Panel member criticizes governor

Glendening owes farmers an apology on Pfiesteria, he says

March 09, 2000|By Ted Shelsby | Ted Shelsby,SUN STAFF

Gov. Parris N. Glendening doesn't understand agriculture, doesn't care about it and "should offer a public apology to farmers for all that Pfiesteria hysteria," a member of the Maryland Agricultural Commission said yesterday.

Russell Watson, who was appointed by Glendening to the 21-member agricultural advisory board three years ago, also offered a motion that the governor, or a member of his staff, attend the group's monthly meetings. It was approved unanimously by the 15 members in attendance.

Watson wants the governor to ask the legislature to amend the Water Quality Improvement Act to make it voluntary.

This is the legislation that was enacted after fish kills forced the 1997 closing of parts of three tributaries leading to the Chesapeake Bay. It is designed to prevent farm runoff from making its way into the bay.

Scientists are not certain of the role Pfiesteria played in the fish kills. Last month, two scientific studies, by the U. S. Geological Survey studies and the Virginia Institute of Marine Science, concluded that Pfiesteria might not have been the culprit.

Recent reports noted

Watson, 64, the operator of a Prince George's County nursery, used this and other reports as evidence to support his argument.

"We have been wronged," he said of state farmers. "We have been railroaded, and we are being treated unfairly. Every farmer that I talk to knows that it's unfair, but they are afraid to rock the boat. I have the courage to stand up for my principles."

Watson's criticism came as a surprise to other commission members and to State Agriculture Secretary Henry A. Virts, who attended the session.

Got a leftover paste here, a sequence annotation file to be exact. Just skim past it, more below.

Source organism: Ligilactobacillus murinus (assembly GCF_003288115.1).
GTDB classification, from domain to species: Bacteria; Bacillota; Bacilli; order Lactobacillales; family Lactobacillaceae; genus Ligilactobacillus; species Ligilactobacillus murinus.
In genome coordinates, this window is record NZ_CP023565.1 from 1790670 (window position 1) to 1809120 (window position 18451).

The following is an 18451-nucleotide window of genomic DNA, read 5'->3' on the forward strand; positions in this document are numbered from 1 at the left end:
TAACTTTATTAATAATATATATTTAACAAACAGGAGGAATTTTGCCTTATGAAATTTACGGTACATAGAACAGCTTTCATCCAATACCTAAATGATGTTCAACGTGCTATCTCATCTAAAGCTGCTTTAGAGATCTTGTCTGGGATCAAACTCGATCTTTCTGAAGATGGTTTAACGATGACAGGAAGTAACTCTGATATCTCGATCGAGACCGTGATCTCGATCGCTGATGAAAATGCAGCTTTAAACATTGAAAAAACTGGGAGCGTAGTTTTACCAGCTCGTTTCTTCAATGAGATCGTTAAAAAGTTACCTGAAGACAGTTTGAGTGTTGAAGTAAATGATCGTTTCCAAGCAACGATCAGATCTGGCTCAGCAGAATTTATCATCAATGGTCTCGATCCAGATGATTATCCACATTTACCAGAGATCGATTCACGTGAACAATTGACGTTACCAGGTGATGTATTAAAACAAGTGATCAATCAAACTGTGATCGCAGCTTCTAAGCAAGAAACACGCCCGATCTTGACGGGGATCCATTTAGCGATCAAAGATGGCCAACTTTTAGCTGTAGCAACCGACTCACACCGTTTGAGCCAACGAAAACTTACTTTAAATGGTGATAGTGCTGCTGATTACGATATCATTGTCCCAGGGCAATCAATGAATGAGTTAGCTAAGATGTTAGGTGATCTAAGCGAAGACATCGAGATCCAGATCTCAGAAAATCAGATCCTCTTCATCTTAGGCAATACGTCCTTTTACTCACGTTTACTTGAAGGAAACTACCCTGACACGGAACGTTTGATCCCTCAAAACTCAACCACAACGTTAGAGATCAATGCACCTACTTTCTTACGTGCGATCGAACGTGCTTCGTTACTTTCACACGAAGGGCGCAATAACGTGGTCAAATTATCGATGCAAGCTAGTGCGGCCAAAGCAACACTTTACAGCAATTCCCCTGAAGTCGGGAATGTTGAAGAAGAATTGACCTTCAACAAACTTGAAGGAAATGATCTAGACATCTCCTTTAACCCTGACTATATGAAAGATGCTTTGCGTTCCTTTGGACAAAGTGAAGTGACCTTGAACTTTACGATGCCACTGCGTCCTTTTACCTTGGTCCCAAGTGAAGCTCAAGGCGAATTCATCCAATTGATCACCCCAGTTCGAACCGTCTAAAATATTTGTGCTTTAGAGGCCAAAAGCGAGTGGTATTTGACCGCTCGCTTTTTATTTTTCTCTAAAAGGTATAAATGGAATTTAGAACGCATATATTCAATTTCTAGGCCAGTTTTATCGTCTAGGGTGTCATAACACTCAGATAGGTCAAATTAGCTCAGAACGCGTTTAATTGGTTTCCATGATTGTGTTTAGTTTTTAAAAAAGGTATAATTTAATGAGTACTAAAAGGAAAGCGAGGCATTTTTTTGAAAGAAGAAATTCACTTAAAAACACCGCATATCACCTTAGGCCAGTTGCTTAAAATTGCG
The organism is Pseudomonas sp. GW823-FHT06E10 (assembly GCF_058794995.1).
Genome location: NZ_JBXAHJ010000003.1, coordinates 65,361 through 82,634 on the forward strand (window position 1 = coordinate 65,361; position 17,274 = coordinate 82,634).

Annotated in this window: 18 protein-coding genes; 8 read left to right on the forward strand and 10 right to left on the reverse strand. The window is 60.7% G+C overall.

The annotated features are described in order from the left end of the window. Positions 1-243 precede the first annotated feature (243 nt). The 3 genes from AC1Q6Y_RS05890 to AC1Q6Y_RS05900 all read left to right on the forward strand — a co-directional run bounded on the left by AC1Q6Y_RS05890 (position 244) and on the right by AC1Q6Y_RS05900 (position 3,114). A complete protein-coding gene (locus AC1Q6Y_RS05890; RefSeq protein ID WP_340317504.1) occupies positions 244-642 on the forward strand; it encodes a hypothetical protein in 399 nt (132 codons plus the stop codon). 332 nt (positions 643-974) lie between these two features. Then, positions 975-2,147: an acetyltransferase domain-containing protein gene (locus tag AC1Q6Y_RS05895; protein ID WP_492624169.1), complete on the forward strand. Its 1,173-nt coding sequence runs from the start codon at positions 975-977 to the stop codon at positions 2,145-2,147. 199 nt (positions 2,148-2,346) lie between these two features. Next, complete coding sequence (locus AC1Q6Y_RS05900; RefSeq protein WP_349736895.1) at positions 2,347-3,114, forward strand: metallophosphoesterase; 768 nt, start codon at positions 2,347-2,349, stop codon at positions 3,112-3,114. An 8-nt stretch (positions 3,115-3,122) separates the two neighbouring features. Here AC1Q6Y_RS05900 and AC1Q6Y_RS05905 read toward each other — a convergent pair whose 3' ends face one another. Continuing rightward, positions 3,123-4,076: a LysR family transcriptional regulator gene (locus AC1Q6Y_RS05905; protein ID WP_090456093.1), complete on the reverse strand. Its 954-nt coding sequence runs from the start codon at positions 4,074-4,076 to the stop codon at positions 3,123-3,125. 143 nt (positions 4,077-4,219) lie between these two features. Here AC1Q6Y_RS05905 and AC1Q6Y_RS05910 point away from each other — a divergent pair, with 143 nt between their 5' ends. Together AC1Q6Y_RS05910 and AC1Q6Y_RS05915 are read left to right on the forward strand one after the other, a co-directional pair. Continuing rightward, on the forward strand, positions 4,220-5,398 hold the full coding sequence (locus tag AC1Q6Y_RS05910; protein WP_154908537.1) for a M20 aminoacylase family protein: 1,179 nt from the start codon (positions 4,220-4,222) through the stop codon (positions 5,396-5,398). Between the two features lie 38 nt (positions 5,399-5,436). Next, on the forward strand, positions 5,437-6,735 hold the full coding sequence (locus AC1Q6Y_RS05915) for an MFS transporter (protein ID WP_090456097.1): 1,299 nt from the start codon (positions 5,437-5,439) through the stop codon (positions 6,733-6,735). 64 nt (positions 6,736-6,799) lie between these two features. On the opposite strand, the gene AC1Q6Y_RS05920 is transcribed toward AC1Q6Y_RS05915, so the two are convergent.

Told to temper remarks

Virts told Watson he needed to temper his comments a bit and suggested that it was not wise to ask the governor to make a public apology.

"In Southern Maryland, we do things differently," Virts said.

Jerry Truitt, who represents the poultry industry on the commission, said "a lot of us agree with what Russ says."

However, Truitt expressed his concern that the governor might retaliate and get rid of the advisory commission if it sought an apology.

The group decided only to draft a letter to the governor urging that he or a staff member attend the monthly session to get a better understanding of agriculture, the state's largest industry.

Agriculture, including the production of food and fiber, is a $17.8 billion-a-year business sustaining more than 400,000 jobs in the state, according to a federal study released in 1998.

Hank Passi, chairman of the commission, said the letter would not go to the governor for about 60 days. "This is a very sensitive matter, and we want every member in agreement with what we write," he said.

Michael E. Morrill, a spokesman for the governor, said it would be impossible for Glendening to attend all of the commission meetings. "He would never get any work done," Morrill said.

He said Virts is the governor's representative at the commission meetings.

Protecting the state's environment is the job of every citizen, including farmers, Morrill said.

As evidence of Glendening's concern for agriculture, he noted that the governor directed $3 million to farmers last year to help offset losses from a severe drought, and that 5 percent of the tobacco settlement will go to farmers to make a transition to other crops.

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